Chemistry and Biology of Two Brain-Specific Proteins, S-100 and 14-3-2

  • B. W. Moore
Part of the Advances in Experimental Medicine and Biology book series (AEMB, volume 32)


During development the cells of the nervous system differentiate greatly, leading to the presence in mature brain of many highly specific forms and functions such as the occurrence of the two basic cell types, neurons and glia; cell processes of neurons and glia; microtubular systems; the apparatus at nerve endings including metabolic systems for transmitter synthesis and degradation, vesicles, and specialized membranes; propagation of action potentials; axoplasmic flow; synaptic transmission; and the establishment of specific connections. The way in which genetic information is expressed during differentiation is mediated through synthesis of specific protein molecules; therefore there should be proteins which are specific to the nervous system related to specific neural forms and functions. Furthermore, if these forms and functions are truly general, such proteins should be present in nervous systems of all species. Our work has focussed on looking for nervous system-specific, species non-specific proteins.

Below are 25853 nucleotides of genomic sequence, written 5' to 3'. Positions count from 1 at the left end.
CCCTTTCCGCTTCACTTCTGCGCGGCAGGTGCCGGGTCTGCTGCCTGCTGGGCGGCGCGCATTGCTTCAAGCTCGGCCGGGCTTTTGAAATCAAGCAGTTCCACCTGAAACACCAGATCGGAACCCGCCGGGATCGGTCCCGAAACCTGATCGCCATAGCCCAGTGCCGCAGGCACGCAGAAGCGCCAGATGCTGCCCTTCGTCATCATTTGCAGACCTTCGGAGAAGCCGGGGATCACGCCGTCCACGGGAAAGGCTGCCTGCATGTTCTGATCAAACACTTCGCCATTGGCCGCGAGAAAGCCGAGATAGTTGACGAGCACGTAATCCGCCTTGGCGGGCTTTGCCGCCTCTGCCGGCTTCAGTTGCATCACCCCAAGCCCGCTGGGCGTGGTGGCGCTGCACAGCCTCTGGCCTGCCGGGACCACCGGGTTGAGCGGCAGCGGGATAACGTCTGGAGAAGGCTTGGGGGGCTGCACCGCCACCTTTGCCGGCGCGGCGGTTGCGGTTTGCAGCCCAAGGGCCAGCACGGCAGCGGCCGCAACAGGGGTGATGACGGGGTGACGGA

Tyrosine Cysteine Electrophoresis Resi Phenylalanine 


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Copyright information

© Plenum Press, New York 1972

Authors and Affiliations

  • B. W. Moore
    • 1
  1. 1.Department of PsychiatryBarnes and Renard HospitalsSt. LouisUSA

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